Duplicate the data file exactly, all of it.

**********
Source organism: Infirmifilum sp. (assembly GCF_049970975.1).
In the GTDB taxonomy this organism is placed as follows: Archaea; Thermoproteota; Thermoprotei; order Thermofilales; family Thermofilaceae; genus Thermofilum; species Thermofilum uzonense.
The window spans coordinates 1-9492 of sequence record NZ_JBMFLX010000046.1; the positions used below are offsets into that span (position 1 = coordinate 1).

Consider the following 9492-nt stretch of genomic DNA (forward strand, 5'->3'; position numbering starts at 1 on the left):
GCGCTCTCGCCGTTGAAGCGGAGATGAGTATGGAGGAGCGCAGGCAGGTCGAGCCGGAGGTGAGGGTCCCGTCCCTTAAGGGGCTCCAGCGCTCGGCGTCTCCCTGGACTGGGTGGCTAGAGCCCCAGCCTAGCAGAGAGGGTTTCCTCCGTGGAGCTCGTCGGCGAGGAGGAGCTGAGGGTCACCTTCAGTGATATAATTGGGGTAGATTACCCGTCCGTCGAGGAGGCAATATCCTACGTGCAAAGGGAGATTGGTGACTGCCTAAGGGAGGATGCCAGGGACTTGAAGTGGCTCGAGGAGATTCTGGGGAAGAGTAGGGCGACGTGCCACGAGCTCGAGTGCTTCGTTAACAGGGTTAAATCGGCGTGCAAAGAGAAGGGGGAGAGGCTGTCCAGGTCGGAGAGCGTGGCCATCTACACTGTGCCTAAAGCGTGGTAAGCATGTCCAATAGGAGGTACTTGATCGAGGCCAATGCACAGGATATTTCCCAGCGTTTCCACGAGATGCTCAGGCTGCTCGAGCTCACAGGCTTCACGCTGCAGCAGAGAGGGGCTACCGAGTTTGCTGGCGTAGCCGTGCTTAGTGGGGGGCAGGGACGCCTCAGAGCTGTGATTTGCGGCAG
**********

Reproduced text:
Source organism: Infirmifilum sp. (assembly GCF_049970975.1).
In the GTDB taxonomy this organism is placed as follows: Archaea; Thermoproteota; Thermoprotei; order Thermofilales; family Thermofilaceae; genus Thermofilum; species Thermofilum uzonense.
The window spans coordinates 1-9492 of sequence record NZ_JBMFLX010000046.1; the positions used below are offsets into that span (position 1 = coordinate 1).

Consider the following 9492-nt stretch of genomic DNA (forward strand, 5'->3'; position numbering starts at 1 on the left):
GCGCTCTCGCCGTTGAAGCGGAGATGAGTATGGAGGAGCGCAGGCAGGTCGAGCCGGAGGTGAGGGTCCCGTCCCTTAAGGGGCTCCAGCGCTCGGCGTCTCCCTGGACTGGGTGGCTAGAGCCCCAGCCTAGCAGAGAGGGTTTCCTCCGTGGAGCTCGTCGGCGAGGAGGAGCTGAGGGTCACCTTCAGTGATATAATTGGGGTAGATTACCCGTCCGTCGAGGAGGCAATATCCTACGTGCAAAGGGAGATTGGTGACTGCCTAAGGGAGGATGCCAGGGACTTGAAGTGGCTCGAGGAGATTCTGGGGAAGAGTAGGGCGACGTGCCACGAGCTCGAGTGCTTCGTTAACAGGGTTAAATCGGCGTGCAAAGAGAAGGGGGAGAGGCTGTCCAGGTCGGAGAGCGTGGCCATCTACACTGTGCCTAAAGCGTGGTAAGCATGTCCAATAGGAGGTACTTGATCGAGGCCAATGCACAGGATATTTCCCAGCGTTTCCACGAGATGCTCAGGCTGCTCGAGCTCACAGGCTTCACGCTGCAGCAGAGAGGGGCTACCGAGTTTGCTGGCGTAGCCGTGCTTAGTGGGGGGCAGGGACGCCTCAGAGCTGTGATTTGCGGCAG